Facebook users beware. If the parents of Caroline Wimmer, a woman whose dead body made the rounds on the site last year, have their way, they will ruin social media as we know it. Ronald and Marti Wimmer are suing Facebook for allowing an EMT to upload a photo of her body and then allowing other people to view it.
And while they're at it, they want Facebook to turn over the names of everyone who viewed the photo. Hold on just a darned minute! The Wimmers are grieving the death of their daughter, who was murdered by her boyfriend in 2009. I feel awful for them. But that doesn't make the whole of Facebook-land responsible.
The Wimmers are pissed off that the man who uploaded the photos, an EMT named Mark Musarella who snapped her photo when he responded to her grisly murder scene, didn't get punished the way they wanted for his actions. Musarella got 200 hours of community service, and he was stripped of his EMT license. The Wimmers say that's not enough.
I'd tend to disagree with them. What he did was really cruel, but he lost his livelihood for it. That seems like a punishment befitting the crime. But let's say it could be harsher. Who should get that stiffer penalty? Facebook? Random people who got a link that said "click here" and had the audacity to do so? Or the guy who actually snapped the photo of a dead woman and hit upload?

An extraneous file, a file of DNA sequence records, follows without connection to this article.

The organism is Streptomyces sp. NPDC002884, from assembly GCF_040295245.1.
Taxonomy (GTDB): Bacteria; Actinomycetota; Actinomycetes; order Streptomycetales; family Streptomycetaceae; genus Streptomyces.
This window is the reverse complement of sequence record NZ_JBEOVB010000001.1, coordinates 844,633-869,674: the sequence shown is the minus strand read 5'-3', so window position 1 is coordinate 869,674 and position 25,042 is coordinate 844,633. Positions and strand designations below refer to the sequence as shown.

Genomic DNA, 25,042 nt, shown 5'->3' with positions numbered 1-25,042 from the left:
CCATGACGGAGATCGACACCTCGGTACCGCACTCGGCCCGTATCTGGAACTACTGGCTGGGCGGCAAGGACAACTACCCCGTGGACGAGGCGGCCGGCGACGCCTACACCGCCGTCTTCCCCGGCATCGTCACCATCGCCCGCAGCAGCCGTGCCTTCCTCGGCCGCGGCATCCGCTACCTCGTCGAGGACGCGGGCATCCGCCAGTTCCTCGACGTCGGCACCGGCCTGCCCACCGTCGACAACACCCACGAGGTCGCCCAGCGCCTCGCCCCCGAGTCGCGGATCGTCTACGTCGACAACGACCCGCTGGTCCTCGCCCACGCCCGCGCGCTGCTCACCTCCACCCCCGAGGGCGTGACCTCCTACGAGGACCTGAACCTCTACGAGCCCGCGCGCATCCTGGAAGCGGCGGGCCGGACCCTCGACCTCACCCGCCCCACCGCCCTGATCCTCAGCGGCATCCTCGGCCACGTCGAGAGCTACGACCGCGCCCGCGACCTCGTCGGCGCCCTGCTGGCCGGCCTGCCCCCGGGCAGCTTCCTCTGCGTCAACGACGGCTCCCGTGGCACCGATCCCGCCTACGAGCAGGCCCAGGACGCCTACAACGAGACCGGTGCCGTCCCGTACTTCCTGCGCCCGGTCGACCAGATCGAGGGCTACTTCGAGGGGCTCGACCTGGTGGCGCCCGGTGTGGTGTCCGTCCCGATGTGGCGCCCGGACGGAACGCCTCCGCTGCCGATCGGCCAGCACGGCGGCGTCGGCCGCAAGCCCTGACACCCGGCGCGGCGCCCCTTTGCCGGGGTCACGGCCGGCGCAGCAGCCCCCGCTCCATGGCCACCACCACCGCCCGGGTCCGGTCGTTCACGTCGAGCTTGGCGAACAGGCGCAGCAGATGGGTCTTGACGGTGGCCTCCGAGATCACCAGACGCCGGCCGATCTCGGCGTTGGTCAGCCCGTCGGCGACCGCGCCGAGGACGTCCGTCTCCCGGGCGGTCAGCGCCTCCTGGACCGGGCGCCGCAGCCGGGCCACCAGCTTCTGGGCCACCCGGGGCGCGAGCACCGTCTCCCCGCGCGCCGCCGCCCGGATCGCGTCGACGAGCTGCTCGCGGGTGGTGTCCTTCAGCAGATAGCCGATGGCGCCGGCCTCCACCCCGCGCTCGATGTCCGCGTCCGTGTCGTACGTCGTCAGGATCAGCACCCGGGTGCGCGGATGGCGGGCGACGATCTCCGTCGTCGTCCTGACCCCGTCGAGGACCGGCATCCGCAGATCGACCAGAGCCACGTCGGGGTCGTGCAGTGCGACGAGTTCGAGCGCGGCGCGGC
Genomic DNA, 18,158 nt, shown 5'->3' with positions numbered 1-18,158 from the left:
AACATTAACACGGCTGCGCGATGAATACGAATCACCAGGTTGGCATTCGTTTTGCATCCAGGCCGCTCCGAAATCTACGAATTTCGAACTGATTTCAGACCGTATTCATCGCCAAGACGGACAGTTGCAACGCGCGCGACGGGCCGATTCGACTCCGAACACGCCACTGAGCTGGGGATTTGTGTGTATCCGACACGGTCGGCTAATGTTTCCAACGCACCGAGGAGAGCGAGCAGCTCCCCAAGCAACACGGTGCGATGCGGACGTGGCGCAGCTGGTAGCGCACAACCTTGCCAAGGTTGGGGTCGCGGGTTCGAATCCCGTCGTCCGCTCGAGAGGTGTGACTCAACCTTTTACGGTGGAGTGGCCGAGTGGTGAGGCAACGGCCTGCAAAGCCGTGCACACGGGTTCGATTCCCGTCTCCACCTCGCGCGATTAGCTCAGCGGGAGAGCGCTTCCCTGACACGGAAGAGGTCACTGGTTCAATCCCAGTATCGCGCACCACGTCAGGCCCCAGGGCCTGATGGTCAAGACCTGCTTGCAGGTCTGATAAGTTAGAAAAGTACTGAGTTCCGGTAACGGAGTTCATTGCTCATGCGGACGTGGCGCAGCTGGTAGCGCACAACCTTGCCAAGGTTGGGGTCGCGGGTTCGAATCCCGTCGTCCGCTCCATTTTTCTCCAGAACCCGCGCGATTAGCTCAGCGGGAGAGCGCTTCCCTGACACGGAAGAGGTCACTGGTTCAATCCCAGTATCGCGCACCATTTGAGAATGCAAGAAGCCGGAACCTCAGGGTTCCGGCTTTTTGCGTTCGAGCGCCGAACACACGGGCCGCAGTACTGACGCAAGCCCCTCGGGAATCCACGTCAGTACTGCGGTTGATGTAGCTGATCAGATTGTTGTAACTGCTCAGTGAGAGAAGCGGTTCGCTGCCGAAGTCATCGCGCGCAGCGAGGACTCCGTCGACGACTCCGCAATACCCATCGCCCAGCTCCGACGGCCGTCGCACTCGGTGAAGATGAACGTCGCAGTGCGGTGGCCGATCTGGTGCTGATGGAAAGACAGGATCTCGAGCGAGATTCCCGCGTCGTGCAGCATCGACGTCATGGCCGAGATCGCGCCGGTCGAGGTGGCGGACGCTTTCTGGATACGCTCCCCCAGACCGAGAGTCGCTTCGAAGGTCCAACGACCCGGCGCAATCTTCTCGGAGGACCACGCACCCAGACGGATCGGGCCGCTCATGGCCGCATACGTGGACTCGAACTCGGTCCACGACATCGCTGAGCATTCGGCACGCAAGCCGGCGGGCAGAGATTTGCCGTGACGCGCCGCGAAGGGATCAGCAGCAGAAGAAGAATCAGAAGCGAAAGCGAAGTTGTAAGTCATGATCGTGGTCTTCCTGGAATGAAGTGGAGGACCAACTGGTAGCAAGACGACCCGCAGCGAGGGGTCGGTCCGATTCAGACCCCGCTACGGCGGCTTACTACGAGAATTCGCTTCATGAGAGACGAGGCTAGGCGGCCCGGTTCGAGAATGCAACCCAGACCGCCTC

Musarella is the monster here. But the Wimmers aren't satisfied with going after him. They want to go after Facebook and after every unwitting victim who clicked on a message from a friend -- a friend with a sick, twisted sense of humor, sure, but a friend all the same. If you saw the photo, it doesn't matter to Ronald and Marti Wimmer that you didn't create it. Their lawsuit is asking for your name as though you did.
The problem with their lawsuit goes to the very root of how social media works. One person shares information, and it goes out to the masses. As it stands, the person who initially shares said information -- or photo -- is less important than who it reaches. But that doesn't make that person any less culpable. It's like yelling fire in a crowded theater. The person who screamed it is still ultimately responsible for the people trampled in the mad dash to get out ... even if it wasn't their feet doing the trampling. Only on the Internet, it's usually harder to track down, and there are a lot more people caught in the crush.
Treating the Internet hordes like they're responsible for viewing information provided by someone else is the worst way of killing the messenger. People who viewed Caroline Wimmer's photo didn't create it. They didn't place it on the Internet. They didn't commit the ultimate (ethical) sin against her body.
But her parents' lawsuit will change the Internet if they win. You think the Facebook censors are overzealous now, rooting around in moms' profiles looking for breastfeeding photos? Just wait until a successful lawsuit makes them responsible for all user-generated content. You'll wait days for someone to approve your photos on your own page. That is if they survive at all.
Social media is all about allowing users to drive the formation of websites. It's to spread information. It's to make people share with one another and generate "clicks," to create a web presence that advertisers will be interested in. But if the Wimmers get the names of the clickers, that will be gone too. No one will click on a "use at your own peril" site (more so than it already is with the threat of viruses). The content will disappear, and so will the users. All because Ronald and Marti Wimmer were looking for someone else to blame.
Are the Wimmers in the right here?
Image via Facebook